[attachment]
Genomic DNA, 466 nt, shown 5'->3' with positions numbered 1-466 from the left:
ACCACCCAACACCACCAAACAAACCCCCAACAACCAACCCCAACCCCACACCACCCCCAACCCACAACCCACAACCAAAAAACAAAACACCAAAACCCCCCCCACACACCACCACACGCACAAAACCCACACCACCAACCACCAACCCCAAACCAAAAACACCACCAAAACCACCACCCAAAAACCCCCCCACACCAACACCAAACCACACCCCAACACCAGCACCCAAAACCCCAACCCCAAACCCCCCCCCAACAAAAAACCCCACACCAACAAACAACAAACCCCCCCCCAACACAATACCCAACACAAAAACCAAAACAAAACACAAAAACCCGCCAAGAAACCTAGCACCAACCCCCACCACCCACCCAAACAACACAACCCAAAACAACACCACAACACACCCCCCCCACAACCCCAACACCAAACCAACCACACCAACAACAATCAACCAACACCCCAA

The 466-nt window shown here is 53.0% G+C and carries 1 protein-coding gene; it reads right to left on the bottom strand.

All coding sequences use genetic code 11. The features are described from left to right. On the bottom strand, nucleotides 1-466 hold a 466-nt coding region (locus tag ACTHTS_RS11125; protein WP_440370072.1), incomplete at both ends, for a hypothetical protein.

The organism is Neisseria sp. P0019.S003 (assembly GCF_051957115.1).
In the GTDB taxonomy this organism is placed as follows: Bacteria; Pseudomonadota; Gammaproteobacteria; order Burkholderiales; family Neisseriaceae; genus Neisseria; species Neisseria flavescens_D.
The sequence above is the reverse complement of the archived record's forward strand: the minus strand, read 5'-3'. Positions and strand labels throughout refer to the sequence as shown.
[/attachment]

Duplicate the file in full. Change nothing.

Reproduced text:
Genomic DNA, 466 nt, shown 5'->3' with positions numbered 1-466 from the left:
ACCACCCAACACCACCAAACAAACCCCCAACAACCAACCCCAACCCCACACCACCCCCAACCCACAACCCACAACCAAAAAACAAAACACCAAAACCCCCCCCACACACCACCACACGCACAAAACCCACACCACCAACCACCAACCCCAAACCAAAAACACCACCAAAACCACCACCCAAAAACCCCCCCACACCAACACCAAACCACACCCCAACACCAGCACCCAAAACCCCAACCCCAAACCCCCCCCCAACAAAAAACCCCACACCAACAAACAACAAACCCCCCCCCAACACAATACCCAACACAAAAACCAAAACAAAACACAAAAACCCGCCAAGAAACCTAGCACCAACCCCCACCACCCACCCAAACAACACAACCCAAAACAACACCACAACACACCCCCCCCACAACCCCAACACCAAACCAACCACACCAACAACAATCAACCAACACCCCAA

The 466-nt window shown here is 53.0% G+C and carries 1 protein-coding gene; it reads right to left on the bottom strand.

All coding sequences use genetic code 11. The features are described from left to right. On the bottom strand, nucleotides 1-466 hold a 466-nt coding region (locus tag ACTHTS_RS11125; protein WP_440370072.1), incomplete at both ends, for a hypothetical protein.

The organism is Neisseria sp. P0019.S003 (assembly GCF_051957115.1).
In the GTDB taxonomy this organism is placed as follows: Bacteria; Pseudomonadota; Gammaproteobacteria; order Burkholderiales; family Neisseriaceae; genus Neisseria; species Neisseria flavescens_D.
The sequence above is the reverse complement of the archived record's forward strand: the minus strand, read 5'-3'. Positions and strand labels throughout refer to the sequence as shown.